• Voters to decide on $290 million worth of school bonds

    By: Torie Wells


    CHARLOTTE, N.C. - Tuesday, voters will decide whether to approve $290 million in bonds to build and renovate Charlotte Mecklenburg Schools.

    Some say that vote would not only improve the value of your home but also the community as a whole.

    The Charlotte Regional Realtors Association said a vote for bonds would strengthen schools, neighborhoods and the housing market.

    President of the Realtors Association, Eric Locher, said people buying homes look at the schools even if they don't have kids.

    "It's very often among the first three questions," he said.

    He said that a future with good schools improves the resale value of a home and the growth of a community.

    "Schools bring investment of new businesses, investment of existing businesses and the growth of our whole economy," Locher said.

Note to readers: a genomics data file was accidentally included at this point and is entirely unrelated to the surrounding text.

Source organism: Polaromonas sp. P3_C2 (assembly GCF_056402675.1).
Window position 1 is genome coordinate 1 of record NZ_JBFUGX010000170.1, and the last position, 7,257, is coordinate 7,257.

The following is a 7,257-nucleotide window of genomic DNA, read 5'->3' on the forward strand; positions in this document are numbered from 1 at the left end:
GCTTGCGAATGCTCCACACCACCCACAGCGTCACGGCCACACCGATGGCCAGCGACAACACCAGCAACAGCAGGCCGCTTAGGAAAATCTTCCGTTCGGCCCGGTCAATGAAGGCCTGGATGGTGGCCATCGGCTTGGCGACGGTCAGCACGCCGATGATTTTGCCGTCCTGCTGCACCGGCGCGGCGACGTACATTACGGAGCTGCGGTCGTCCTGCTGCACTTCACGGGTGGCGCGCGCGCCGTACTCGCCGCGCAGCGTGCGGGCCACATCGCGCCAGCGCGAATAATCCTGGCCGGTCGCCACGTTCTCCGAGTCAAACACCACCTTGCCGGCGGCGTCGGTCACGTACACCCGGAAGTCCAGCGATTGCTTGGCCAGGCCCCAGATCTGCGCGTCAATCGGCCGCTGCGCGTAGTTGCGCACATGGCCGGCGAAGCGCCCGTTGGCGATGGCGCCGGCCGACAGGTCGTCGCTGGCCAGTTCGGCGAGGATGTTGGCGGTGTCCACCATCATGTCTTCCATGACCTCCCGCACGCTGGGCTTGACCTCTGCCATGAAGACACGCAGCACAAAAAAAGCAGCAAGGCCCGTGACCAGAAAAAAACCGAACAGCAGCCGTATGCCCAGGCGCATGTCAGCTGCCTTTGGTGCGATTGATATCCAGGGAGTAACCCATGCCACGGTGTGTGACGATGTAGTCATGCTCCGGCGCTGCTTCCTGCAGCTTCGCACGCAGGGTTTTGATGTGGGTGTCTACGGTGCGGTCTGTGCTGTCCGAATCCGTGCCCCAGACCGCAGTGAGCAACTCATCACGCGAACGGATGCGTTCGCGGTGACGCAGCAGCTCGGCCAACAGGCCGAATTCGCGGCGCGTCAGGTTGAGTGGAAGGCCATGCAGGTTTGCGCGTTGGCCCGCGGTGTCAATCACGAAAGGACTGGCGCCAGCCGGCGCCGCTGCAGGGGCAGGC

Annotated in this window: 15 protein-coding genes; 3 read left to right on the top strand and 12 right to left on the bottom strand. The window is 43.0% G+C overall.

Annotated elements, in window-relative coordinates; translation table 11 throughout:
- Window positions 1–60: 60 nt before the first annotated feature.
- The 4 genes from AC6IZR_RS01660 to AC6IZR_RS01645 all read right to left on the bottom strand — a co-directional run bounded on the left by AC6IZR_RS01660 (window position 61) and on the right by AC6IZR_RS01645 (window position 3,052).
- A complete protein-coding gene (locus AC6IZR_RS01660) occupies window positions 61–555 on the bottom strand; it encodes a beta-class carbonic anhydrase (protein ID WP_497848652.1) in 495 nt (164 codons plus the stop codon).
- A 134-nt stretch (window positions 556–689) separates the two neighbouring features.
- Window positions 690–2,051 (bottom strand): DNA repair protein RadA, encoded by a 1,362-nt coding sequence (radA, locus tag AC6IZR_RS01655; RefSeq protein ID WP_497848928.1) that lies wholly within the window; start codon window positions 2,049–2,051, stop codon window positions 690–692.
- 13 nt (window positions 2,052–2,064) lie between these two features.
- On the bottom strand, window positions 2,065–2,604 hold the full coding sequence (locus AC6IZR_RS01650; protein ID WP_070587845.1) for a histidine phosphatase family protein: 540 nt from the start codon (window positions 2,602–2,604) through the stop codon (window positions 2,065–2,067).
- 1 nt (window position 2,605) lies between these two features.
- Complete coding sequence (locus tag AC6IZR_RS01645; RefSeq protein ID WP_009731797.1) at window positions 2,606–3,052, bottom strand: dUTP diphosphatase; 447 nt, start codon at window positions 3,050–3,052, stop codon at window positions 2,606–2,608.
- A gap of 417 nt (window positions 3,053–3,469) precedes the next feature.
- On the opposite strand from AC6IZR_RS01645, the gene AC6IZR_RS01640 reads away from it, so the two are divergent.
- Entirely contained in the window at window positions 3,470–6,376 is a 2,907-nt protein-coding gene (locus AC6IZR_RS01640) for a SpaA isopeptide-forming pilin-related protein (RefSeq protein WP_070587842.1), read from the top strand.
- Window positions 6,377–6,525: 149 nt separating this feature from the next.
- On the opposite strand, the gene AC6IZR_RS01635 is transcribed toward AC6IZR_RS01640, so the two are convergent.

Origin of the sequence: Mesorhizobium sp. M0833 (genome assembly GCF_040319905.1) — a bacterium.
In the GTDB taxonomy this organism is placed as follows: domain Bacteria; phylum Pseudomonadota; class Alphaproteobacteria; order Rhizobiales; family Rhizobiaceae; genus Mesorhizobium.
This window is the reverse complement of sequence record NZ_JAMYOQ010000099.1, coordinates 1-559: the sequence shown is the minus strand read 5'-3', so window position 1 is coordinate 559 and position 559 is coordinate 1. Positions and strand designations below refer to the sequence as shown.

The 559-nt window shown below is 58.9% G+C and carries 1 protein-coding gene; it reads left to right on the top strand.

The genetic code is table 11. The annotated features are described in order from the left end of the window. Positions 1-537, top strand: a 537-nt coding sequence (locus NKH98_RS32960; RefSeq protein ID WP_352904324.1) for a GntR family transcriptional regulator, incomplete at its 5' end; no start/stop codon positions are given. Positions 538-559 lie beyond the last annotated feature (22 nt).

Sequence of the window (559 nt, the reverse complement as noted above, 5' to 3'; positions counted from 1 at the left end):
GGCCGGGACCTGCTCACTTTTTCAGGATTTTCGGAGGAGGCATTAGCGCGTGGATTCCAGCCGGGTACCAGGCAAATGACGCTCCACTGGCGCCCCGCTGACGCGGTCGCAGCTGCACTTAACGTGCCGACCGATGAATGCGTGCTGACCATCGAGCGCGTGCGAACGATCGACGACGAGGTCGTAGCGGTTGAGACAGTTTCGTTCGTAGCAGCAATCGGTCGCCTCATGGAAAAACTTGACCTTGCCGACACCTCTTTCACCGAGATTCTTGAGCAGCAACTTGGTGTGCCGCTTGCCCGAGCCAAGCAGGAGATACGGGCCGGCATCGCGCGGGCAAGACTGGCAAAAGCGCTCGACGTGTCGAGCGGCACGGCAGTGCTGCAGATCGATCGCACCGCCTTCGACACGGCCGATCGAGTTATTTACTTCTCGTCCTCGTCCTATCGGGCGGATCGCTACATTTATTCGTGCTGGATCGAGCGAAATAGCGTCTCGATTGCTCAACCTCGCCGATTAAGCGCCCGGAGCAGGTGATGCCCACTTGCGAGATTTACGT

That's part of the reason Ester Elder said voted yes for the bonds. She admits she was hesitant.

    She wanted to see money go to West Charlotte High School which is her alma mater.

    "I was hesitant because the way the money was distributed," Elder said. "I have several properties, so I'm a big taxpayer."

    Tom Davis is a member of the bond oversight committee.

    He's also part of a citizens group that's launched a vote-no campaign.

    He said he's not against investing in schools but thinks the bond package isn't right.

    The district ranked its top projects using one rubric. The county ranked the projects using its own rubric which differed. Davis said the way projects are ranked right now, doesn't address the growing needs of the county.

    He wanted the referendum put on hold.

    "If you're going to put children first and address the needs, then you need to go back and say county commissioners let us do our job and let us prioritize the funds," Davis said

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